That thinking has influenced its approach to everything from large-scale marketing efforts to smaller multicultural campaigns. The following year, the first iteration of “We Belong to Something Beautiful” featured 11 diverse Canadians in assets that were local to the communities in which they had done advocacy work, with the goal of inspiring others to do the same. Like its predecessor, the “We Belong” campaign sought to highlight beauty in its many forms, from queer-identifying to plus-sized women and drag artists.

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Sephora’s collaborative approach has similarly been applied to campaigns for Lunar New Year and Diwali. When it came to the Indigenous History Month campaign, the approach meant not only featuring Indigenous talent on both sides of the camera, but also giving them a say on whether it was appropriate to launch the campaign in light of the discoveries at former residential schools.

Neff says that Fox, the on-set talent and Indigenous partner organizations said a pause was appropriate – it left time to mourn, to process – but they still wanted it to run. While Canada was reminded again of its colonial past and present, the group said telling positive stories was crucial, too.

“We’re choosing these moments to elevate the voices of those who are traditionally marginalized,” says Salama Dhanani, senior manager of inclusion and belonging at Sephora Canada.

While the decision to place diversity and inclusion at the heart of its communications was based in part on the brand’s DNA and on intuition, Neff says the business case was also solid.

After watching spots from Sephora’s first “We Belong to Something Beautiful” campaign, respondents said they had a more positive opinion of the brand, were more likely to buy its products and were more likely to recommend the retailer to a friend.

Sephora-Sephora Canada To Dedicate 25 Per Cent of Brand OfferingBut Sephora’s DEI strategy goes deeper than advertising and includes a number of initiatives and programs that are intended to put its money where its mouth is.

Earlier this year, it signed the Fifteen Percent Pledge, a call for companies to help break down systemic barriers across industries by supporting more BIPOC-owned brands. Whereas Sephora in the U.S. was the first major retailer to commit to dedicating 15% of its shelf-space to BIPOC-owned brands, its Canadian counterpart took a year longer, but set a more ambitious target of 25% by 2026 – a target Neff says aligns with the percentage of Canadians from BIPOC communities.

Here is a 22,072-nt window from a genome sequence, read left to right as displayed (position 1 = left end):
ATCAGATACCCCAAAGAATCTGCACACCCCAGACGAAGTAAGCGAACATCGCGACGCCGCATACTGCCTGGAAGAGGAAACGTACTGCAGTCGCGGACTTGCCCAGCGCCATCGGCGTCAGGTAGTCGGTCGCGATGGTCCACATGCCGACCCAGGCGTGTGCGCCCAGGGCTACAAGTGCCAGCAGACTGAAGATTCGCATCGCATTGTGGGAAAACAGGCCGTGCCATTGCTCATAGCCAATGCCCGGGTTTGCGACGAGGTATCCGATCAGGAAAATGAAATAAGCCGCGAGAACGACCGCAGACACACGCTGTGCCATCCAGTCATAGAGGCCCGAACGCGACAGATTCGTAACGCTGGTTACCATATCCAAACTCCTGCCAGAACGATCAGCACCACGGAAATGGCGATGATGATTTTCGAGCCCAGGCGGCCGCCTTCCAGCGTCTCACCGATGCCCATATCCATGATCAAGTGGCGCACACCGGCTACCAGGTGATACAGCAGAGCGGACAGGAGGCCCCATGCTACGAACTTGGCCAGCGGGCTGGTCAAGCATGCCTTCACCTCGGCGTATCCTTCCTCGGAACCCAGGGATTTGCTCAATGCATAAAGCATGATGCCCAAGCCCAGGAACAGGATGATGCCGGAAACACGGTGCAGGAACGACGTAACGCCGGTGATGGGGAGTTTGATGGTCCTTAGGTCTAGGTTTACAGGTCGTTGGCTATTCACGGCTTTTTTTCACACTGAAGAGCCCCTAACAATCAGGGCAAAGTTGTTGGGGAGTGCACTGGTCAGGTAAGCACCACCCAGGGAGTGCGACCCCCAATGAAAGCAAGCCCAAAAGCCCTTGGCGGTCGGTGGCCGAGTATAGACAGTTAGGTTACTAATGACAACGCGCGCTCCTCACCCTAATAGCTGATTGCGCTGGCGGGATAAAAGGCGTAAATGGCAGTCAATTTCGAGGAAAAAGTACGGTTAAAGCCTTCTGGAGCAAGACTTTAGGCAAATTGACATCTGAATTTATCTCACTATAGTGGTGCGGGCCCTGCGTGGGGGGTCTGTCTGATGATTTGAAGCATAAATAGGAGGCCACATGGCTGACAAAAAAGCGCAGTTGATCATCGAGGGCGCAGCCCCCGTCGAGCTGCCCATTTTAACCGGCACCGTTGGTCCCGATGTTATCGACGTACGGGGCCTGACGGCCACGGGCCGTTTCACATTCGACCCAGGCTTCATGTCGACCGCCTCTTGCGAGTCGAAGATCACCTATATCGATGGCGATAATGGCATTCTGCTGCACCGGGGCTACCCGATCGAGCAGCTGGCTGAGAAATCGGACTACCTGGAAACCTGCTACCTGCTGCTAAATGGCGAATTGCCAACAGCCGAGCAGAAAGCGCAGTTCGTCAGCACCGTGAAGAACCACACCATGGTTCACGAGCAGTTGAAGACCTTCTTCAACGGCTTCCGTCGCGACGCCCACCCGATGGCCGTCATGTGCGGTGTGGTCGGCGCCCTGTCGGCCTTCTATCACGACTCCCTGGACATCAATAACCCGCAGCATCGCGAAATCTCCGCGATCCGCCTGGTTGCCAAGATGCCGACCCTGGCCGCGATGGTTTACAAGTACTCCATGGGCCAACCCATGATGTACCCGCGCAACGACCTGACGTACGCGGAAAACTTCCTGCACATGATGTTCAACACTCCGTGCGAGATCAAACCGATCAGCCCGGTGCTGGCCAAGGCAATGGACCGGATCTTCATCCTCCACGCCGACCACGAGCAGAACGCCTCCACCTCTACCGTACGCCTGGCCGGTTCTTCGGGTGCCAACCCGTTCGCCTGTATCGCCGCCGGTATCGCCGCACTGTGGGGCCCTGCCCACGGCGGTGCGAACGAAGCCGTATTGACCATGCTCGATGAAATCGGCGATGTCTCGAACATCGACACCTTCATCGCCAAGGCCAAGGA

Sephora has also implemented anti-racism and unconscious bias training at the store and corporate levels, worked with hiring managers to better approach recruitment with an inclusive lens and updated internal competencies to encourage inclusion and diversity, particularly at the leadership level.

Last June, Sephora issued a voluntary self-identification survey to its staff to better understand who it hires and, crucially, who it doesn’t and how it can improve. Dhanani says it’s “the foundation that allows us to really not just draw insights, but also create these very tangible, actionable steps or actionable plans to create that change.”

Over the years, the brand has also built relationships with several partner organizations including ACCES Employment and the Native Women’s Association of Canada to further draw on for advice. Its Charity Rewards Program, which sees it partner each month with a new charity committed to fostering inclusivity, has also become a vital part of its DEI strategy.

“Now that we have these community connections, it’s really the foot in the door,” says Dhanani. “It allows us to continue to build and strengthen these relationships, to lean on them for their advice, to hear more stories from those communities, and to be able to incorporate those stories into a lot of the work that we do both internally and for these campaigns.”

Whereas Sephora’s DEI strategy was once guided by intuition, now the brand can pursue it with the confidence that it’s helping it carve out a unique space in the beauty segment.

“We’ve just scratched the surface in terms of the stories that we want to tell and the change we can make in the beauty space,” says Neff. “There’s still a lot more to do.”